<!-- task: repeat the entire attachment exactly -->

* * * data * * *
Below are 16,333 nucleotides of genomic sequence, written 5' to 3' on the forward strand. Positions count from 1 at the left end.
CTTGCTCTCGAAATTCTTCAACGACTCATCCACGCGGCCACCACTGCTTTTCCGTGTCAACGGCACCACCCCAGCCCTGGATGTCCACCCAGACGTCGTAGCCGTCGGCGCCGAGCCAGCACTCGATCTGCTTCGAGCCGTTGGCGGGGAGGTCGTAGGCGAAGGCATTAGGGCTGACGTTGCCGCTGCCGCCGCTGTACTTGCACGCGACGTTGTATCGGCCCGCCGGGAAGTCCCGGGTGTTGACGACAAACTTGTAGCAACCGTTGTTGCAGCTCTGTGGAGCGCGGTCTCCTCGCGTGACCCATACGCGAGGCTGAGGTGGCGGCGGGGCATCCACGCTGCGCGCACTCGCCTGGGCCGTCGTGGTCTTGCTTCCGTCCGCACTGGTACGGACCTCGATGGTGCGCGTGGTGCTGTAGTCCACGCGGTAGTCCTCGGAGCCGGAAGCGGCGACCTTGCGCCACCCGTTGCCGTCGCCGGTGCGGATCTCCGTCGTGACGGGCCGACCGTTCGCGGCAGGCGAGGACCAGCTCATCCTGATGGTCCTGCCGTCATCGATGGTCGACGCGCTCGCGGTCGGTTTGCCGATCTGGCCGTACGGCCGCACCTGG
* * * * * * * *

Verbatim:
Below are 16,333 nucleotides of genomic sequence, written 5' to 3' on the forward strand. Positions count from 1 at the left end.
CTTGCTCTCGAAATTCTTCAACGACTCATCCACGCGGCCACCACTGCTTTTCCGTGTCAACGGCACCACCCCAGCCCTGGATGTCCACCCAGACGTCGTAGCCGTCGGCGCCGAGCCAGCACTCGATCTGCTTCGAGCCGTTGGCGGGGAGGTCGTAGGCGAAGGCATTAGGGCTGACGTTGCCGCTGCCGCCGCTGTACTTGCACGCGACGTTGTATCGGCCCGCCGGGAAGTCCCGGGTGTTGACGACAAACTTGTAGCAACCGTTGTTGCAGCTCTGTGGAGCGCGGTCTCCTCGCGTGACCCATACGCGAGGCTGAGGTGGCGGCGGGGCATCCACGCTGCGCGCACTCGCCTGGGCCGTCGTGGTCTTGCTTCCGTCCGCACTGGTACGGACCTCGATGGTGCGCGTGGTGCTGTAGTCCACGCGGTAGTCCTCGGAGCCGGAAGCGGCGACCTTGCGCCACCCGTTGCCGTCGCCGGTGCGGATCTCCGTCGTGACGGGCCGACCGTTCGCGGCAGGCGAGGACCAGCTCATCCTGATGGTCCTGCCGTCATCGATGGTCGACGCGCTCGCGGTCGGTTTGCCGATCTGGCCGTACGGCCGCACCTGG